Many classes at East Hampton Middle School have swelled in size since school began last month and are nearing 30 students, a number generally regarded by educators as the upper limit. Two classes have more than 30, with 32 eighth graders now squeezed into one section of earth science.
Last spring the East Hampton School Board cut nearly $1 million from the current budget, and some see the larger classes as a direct consequence. Though no teaching positions were eliminated, four teachers district-wide were moved to part-time, according to Patricia Hope, the school board president.
“The first year was fat, and the second year it’s muscle, and next year it’s going to be bone,” said Christina DeSanti, a board member, during a final discussion of the budget in April. Several others on the board echoed the sentiment.
But for some at the middle school, the slicing into bone is already evident. In the eighth-grade science class, 13- and 14-year-olds are packed in like sardines. Lab space is at a premium.
“The conditions are not optimum for teaching at a higher level. Some class sizes are simply not what parents are accustomed to,” said Claude Beudert, who has been co-president with Arthur Goldman of the East Hampton Teachers Association since June. “The state is emphasizing science and technology, and we’re simultaneously being asked to do more with less.”
Mr. Beudert has taught in East Hampton for 38 years, the last 15 at the middle school, where he teaches special education. Until now, he said, class size typically hovered between 16 and 22 students. The expansion is “new as of this fall.”
Classes at or near the magic number include eighth-grade Spanish 1, which started the year with 31 students but was down to 28 as of Tuesday. Eighth-grade English has one class of 32 students and another of 29, and seventh-grade math has two sections approaching 30 students.
“The goal is to have classes at 30 and below,” said Charles Soriano, the middle school principal, during a conversation in his office on Tuesday morning. If a teacher instructs more than 128 students over the course of the school day, their contract stipulates additional compensation.
“Classes overall are loading higher. It’s a consequence of a reduction in sections, but also of gaining more kids in the class,” said Dr. Soriano.
Middle school numbers change every year. This year, the eighth grade has about 30 more students than it did last year. Next year’s sixth grade is predicted to be around 100.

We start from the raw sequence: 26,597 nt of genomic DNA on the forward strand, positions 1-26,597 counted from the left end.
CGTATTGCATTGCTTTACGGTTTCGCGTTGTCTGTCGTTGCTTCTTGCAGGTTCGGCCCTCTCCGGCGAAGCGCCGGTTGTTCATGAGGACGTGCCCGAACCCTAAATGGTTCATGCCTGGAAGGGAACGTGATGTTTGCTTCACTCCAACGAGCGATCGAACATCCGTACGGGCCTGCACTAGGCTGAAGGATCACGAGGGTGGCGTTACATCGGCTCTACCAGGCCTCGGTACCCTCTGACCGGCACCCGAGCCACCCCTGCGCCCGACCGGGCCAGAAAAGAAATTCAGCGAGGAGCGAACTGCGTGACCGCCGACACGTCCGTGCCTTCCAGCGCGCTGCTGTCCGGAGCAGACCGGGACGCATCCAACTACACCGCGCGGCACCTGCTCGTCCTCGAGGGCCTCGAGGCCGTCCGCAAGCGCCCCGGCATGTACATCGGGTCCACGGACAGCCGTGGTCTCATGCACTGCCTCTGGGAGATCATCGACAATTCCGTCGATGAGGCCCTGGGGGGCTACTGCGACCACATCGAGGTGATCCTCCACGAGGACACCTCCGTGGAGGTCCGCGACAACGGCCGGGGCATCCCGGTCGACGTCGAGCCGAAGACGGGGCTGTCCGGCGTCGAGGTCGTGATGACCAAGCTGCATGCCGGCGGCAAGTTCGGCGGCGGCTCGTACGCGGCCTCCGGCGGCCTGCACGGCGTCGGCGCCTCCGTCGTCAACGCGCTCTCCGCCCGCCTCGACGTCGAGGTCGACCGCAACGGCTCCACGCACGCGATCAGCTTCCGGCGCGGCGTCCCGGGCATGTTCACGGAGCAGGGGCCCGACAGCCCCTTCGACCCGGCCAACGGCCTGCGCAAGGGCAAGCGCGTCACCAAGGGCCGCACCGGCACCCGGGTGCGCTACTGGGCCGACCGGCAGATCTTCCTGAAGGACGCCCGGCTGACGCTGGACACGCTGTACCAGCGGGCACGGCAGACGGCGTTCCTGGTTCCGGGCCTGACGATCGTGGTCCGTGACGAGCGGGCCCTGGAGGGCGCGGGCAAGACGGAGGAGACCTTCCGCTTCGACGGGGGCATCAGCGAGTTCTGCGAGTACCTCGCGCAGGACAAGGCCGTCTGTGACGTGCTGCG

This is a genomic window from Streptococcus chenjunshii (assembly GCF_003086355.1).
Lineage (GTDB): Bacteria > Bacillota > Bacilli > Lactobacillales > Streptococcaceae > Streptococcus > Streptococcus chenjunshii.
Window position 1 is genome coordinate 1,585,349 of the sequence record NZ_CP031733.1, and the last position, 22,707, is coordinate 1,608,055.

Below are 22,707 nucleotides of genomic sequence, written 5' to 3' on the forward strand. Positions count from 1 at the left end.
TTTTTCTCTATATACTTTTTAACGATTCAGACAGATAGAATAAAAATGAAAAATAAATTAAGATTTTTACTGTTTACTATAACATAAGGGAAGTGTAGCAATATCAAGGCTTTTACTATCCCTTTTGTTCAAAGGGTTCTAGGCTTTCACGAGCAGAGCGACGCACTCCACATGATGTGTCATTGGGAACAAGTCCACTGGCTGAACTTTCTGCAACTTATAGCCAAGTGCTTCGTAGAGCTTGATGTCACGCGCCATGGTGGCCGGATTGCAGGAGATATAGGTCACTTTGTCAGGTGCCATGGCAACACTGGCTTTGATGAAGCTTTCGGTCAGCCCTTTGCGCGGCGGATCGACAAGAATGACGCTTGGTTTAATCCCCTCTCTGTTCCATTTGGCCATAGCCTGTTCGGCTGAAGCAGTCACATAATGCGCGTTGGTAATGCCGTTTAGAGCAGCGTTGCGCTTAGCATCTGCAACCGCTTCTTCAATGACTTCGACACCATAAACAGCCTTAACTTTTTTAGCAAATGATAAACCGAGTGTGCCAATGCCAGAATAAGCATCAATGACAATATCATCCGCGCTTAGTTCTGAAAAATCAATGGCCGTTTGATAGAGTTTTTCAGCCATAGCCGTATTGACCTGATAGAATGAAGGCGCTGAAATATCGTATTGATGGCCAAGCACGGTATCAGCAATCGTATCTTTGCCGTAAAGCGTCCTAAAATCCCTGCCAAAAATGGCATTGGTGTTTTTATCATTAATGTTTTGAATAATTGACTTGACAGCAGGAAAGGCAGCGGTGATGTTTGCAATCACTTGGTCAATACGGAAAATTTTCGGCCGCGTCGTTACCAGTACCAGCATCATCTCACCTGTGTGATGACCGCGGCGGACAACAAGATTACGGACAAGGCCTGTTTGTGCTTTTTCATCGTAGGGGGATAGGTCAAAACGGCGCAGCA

“The teachers are capable of handling the numbers,” said Dr. Soriano. Citing recent research, he said that while the general belief is that smaller classes are better, no optimum class size, in terms of student achievement, has yet been determined. “The question is what does the community want? We haven’t reached a crisis point, but if we keep cutting, we will increase the numbers.”
Deme Minskoff, the middle school’s PTA president, does not recall class size being an issue in previous years. Since last month, she estimated that half a dozen parents have contacted her to express concern. Her own son is an eighth grader who has two classes with more than 30 students.
“I urge parents to speak with the administration and voice their complaints, and if they aren’t satisfied, they need to speak with [Superintendent] Rich Burns and/or the board and go to board meetings,” said Ms. Minskoff. A call to Mr. Burns yesterday was not immediately returned.
Wendy Ricci, whose daughter is also in the eighth grade, expressed frustration that while the one section of earth science has 32 students, another has only 19.
“Couldn’t the schedule have been looked at in a more creative way?” she asked. “As a former teacher, I know that class size makes a difference. Isn’t there a way they could have looked at the schedule and worked on it? I continue to question why it happened, and, more importantly, how it could have been avoided.”
Lisa Benincasa, the science coordinator at the high school, said 20 students was an ideal number for a lab class, though her two sections of AP biology each has 26. “When you have a lab, you try and limit the number of kids,” said Ms. Benincasa. “The state encourages hands-on wet labs, and you need space and equipment to do that.”
Like many others, she blames the state-imposed 2-percent property tax cap.
“I don’t know how you can cut money without cutting programs at some point,” she said. “It absolutely impacts the students.”
Ms. Hope, the school board president, begs to differ.
“As a science teacher, anything over what the room will support in terms of hands-on activity is the cutoff point,” she said. Ms. Hope taught science in East Hampton for 33 years before retiring, and chaired the high school’s science department for eight years.
“With regard to teacher comfort level, the only limiting factor is space for kids to put their hands on things — and that’s up to the teachers,” she said. “It’s crowded, but as long as there are materials and supplies, it’s all good.”
What she does see is a schedule rife with complication, and a situation that might have been avoided had the numbers of students in the two eighth-grade science classes been assigned personally by an administrator, rather than by computer.
Ms. Hope does not see the larger classes as an ominous sign of budgetary things to come. “We’re not looking to increase class sizes at all,” she said. “This was a scheduling glitch.”